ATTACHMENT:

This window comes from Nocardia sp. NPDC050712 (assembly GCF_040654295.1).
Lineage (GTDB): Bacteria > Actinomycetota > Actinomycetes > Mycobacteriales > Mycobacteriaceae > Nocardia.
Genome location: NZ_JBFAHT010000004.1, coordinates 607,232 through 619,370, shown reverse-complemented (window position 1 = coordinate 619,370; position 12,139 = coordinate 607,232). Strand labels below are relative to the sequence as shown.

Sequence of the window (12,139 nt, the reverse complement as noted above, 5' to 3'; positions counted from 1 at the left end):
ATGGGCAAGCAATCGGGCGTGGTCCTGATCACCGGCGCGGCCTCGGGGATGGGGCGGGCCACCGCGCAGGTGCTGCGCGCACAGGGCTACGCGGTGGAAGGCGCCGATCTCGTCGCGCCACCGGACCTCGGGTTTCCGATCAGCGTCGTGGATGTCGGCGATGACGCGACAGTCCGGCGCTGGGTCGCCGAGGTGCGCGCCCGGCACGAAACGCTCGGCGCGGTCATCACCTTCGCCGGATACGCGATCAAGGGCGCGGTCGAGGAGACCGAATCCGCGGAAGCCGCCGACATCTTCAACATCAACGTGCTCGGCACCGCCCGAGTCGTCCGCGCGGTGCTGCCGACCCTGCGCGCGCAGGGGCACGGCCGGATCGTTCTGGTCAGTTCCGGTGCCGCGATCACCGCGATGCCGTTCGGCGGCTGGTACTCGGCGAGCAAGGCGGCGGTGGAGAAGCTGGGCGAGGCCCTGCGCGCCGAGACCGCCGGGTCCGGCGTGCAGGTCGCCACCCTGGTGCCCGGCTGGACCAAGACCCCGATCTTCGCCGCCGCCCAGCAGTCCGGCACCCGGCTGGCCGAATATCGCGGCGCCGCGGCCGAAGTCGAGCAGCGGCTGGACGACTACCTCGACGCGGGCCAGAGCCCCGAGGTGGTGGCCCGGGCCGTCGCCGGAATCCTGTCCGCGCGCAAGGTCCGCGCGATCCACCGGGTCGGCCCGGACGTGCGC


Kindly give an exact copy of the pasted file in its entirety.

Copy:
This window comes from Nocardia sp. NPDC050712 (assembly GCF_040654295.1).
Lineage (GTDB): Bacteria > Actinomycetota > Actinomycetes > Mycobacteriales > Mycobacteriaceae > Nocardia.
Genome location: NZ_JBFAHT010000004.1, coordinates 607,232 through 619,370, shown reverse-complemented (window position 1 = coordinate 619,370; position 12,139 = coordinate 607,232). Strand labels below are relative to the sequence as shown.

Sequence of the window (12,139 nt, the reverse complement as noted above, 5' to 3'; positions counted from 1 at the left end):
ATGGGCAAGCAATCGGGCGTGGTCCTGATCACCGGCGCGGCCTCGGGGATGGGGCGGGCCACCGCGCAGGTGCTGCGCGCACAGGGCTACGCGGTGGAAGGCGCCGATCTCGTCGCGCCACCGGACCTCGGGTTTCCGATCAGCGTCGTGGATGTCGGCGATGACGCGACAGTCCGGCGCTGGGTCGCCGAGGTGCGCGCCCGGCACGAAACGCTCGGCGCGGTCATCACCTTCGCCGGATACGCGATCAAGGGCGCGGTCGAGGAGACCGAATCCGCGGAAGCCGCCGACATCTTCAACATCAACGTGCTCGGCACCGCCCGAGTCGTCCGCGCGGTGCTGCCGACCCTGCGCGCGCAGGGGCACGGCCGGATCGTTCTGGTCAGTTCCGGTGCCGCGATCACCGCGATGCCGTTCGGCGGCTGGTACTCGGCGAGCAAGGCGGCGGTGGAGAAGCTGGGCGAGGCCCTGCGCGCCGAGACCGCCGGGTCCGGCGTGCAGGTCGCCACCCTGGTGCCCGGCTGGACCAAGACCCCGATCTTCGCCGCCGCCCAGCAGTCCGGCACCCGGCTGGCCGAATATCGCGGCGCCGCGGCCGAAGTCGAGCAGCGGCTGGACGACTACCTCGACGCGGGCCAGAGCCCCGAGGTGGTGGCCCGGGCCGTCGCCGGAATCCTGTCCGCGCGCAAGGTCCGCGCGATCCACCGGGTCGGCCCGGACGTGCGC